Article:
We get many questions regarding working close to, or on the boundary between properties; can I use my neighbours wall as part of my extension? etc. There are rules and regulations for this and most are covered by the party wall act of 1996.
On July 1st 1997 The Party Wall etc. Act 1996 came into force. Based on Part VI of the London Building Acts (Amendment) Act 1939, it was presented by the earl of Lytton as a Private Members Bill.
If you are planning to carry out building work which may involve:
- work on an existing wall shared with another property
- building on the boundary with a neighbouring property
- excavating near an adjoining building
The Act introduces a framework within which disputes relating to work at, or close to, the boundary can be resolved. The procedures are invoked by the owner planning to undertake the works (known as the Building Owner) serving notice on their neighbour (the Adjoining Owner).
The type of notice that must be served depends upon the nature of the work. There are 3 possibilities:
- Work directly to a party wall is covered by Section 2 of the Act and a Party Structure Notice must be served
- New walls built up to or astride the boundary are covered by Section 1 of the Act and a Line of Junction Notice must be served.
- Excavations close to an Adjoining Owner’s structure are covered by Section 6 of the Act and a Notice of Adjacent Excavation must be served.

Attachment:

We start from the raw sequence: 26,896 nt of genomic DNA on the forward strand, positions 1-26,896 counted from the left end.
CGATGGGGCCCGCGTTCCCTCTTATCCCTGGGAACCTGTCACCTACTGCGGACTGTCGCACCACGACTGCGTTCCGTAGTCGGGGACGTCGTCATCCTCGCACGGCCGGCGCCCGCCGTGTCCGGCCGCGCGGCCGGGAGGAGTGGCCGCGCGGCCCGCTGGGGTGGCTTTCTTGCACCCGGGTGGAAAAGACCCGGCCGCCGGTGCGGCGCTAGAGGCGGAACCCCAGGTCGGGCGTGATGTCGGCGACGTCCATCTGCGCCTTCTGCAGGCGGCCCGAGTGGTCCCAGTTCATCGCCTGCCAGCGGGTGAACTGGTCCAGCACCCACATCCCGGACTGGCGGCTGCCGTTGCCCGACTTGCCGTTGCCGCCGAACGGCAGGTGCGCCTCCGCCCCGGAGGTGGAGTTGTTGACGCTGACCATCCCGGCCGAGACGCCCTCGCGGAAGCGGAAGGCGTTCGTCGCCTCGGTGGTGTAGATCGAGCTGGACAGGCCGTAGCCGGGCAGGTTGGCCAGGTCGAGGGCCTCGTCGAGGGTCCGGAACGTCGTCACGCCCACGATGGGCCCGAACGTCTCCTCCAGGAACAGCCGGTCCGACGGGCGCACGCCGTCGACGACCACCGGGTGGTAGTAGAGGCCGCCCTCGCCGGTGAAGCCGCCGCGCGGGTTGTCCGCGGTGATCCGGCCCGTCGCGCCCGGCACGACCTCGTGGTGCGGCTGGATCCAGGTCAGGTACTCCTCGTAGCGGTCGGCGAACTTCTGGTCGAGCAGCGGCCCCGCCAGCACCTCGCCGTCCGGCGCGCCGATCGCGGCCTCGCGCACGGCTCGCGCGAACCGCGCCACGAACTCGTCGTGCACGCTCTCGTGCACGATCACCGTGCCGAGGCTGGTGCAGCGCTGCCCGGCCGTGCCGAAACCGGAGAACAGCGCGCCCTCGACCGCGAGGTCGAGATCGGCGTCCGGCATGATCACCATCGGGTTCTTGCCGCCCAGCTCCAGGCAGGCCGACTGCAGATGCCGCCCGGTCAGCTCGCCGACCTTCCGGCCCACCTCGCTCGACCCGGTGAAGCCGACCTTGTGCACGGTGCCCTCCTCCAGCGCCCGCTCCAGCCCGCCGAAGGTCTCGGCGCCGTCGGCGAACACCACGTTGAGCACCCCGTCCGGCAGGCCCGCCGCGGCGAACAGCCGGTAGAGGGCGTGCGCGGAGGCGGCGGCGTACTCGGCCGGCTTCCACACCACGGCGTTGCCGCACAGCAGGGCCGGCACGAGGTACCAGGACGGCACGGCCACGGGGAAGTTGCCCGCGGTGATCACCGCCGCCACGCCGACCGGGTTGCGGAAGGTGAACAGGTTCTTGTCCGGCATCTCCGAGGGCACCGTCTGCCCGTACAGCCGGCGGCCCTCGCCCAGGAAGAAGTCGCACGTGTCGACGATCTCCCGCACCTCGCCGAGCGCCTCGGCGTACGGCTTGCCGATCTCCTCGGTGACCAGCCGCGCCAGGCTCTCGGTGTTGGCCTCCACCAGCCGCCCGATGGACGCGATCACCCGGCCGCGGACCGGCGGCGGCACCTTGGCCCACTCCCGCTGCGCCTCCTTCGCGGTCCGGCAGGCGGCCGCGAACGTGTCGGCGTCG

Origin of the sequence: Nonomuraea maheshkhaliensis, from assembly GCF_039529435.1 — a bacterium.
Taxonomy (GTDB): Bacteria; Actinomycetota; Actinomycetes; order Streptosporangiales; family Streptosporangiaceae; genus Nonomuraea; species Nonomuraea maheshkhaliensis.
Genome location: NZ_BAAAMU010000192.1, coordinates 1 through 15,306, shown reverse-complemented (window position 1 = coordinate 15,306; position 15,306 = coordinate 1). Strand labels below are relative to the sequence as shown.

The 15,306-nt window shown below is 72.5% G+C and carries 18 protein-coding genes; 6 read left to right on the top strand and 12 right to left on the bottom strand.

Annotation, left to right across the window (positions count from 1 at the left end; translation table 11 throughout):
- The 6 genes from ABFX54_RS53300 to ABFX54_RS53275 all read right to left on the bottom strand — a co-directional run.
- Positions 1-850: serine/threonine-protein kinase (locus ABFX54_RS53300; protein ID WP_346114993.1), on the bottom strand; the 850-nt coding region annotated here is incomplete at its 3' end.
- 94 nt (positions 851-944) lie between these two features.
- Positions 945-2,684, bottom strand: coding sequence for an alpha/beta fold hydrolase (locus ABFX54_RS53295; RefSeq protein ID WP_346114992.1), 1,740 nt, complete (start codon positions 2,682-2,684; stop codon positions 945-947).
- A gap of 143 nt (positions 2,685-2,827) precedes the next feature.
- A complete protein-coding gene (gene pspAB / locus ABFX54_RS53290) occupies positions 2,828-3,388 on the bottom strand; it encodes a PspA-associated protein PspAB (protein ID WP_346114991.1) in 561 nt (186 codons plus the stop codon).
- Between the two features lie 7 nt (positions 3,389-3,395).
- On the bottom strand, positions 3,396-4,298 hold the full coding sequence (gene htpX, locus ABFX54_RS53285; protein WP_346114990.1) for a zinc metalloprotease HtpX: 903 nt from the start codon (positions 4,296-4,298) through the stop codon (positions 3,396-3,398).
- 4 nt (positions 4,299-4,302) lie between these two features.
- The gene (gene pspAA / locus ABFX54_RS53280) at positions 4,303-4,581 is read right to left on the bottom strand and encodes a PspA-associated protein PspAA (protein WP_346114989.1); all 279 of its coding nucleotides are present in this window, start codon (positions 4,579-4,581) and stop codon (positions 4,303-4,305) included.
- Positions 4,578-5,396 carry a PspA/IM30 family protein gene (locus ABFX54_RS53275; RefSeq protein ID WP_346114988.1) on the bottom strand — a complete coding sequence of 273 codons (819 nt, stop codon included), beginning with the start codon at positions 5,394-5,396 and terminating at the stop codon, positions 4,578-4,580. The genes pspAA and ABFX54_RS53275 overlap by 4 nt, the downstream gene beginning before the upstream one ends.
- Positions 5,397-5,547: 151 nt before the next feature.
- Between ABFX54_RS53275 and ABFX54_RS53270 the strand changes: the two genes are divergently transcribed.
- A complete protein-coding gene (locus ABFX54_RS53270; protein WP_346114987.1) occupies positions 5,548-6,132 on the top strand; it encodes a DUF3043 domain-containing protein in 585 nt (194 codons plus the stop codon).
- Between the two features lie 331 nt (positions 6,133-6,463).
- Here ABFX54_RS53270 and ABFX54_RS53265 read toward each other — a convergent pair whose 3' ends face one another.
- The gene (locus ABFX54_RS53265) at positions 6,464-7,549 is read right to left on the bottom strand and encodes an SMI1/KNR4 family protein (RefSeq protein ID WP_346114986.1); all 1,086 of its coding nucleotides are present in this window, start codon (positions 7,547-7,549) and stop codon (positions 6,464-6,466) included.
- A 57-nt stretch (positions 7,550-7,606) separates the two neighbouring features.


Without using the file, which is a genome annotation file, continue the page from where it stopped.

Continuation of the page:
Sometimes two or even all three notices are required to cover a single project.
Upon receipt of a notice an Adjoining Owner has 14 days in which to consent to the works. Should they choose to consent the Building Owner can commence work as soon as the notice period has run or earlier by agreement.
Should the Adjoining Owner choose not to consent, the Owners are considered to be ‘in dispute’ under the Act and must each appoint a surveyor so that an Award can be agreed to resolve that dispute. The Act makes provision for the two owners to appoint the same surveyor, known as the Agreed Surveyor.
Until recently it was thought that an Adjoining Owner that consents to the initial notice lost their right to appoint a surveyor later in the process should a dispute arise e.g. over damage. The position was clarified in the case of Onigbanjo v Pearson  where the judge made it clear that a consenting Adjoining Owner retained all of their rights including the right to appoint a surveyor under Section 10 should a dispute arise later in the process.
Some excellent help in relation to the Act, is set out clearly in the Government Explanatory Booklet that can be found on the gov.uk website.
Article written in conjunction with Justin Burns BSc MRICS MFPWS of Peter Barry Party Wall Surveyors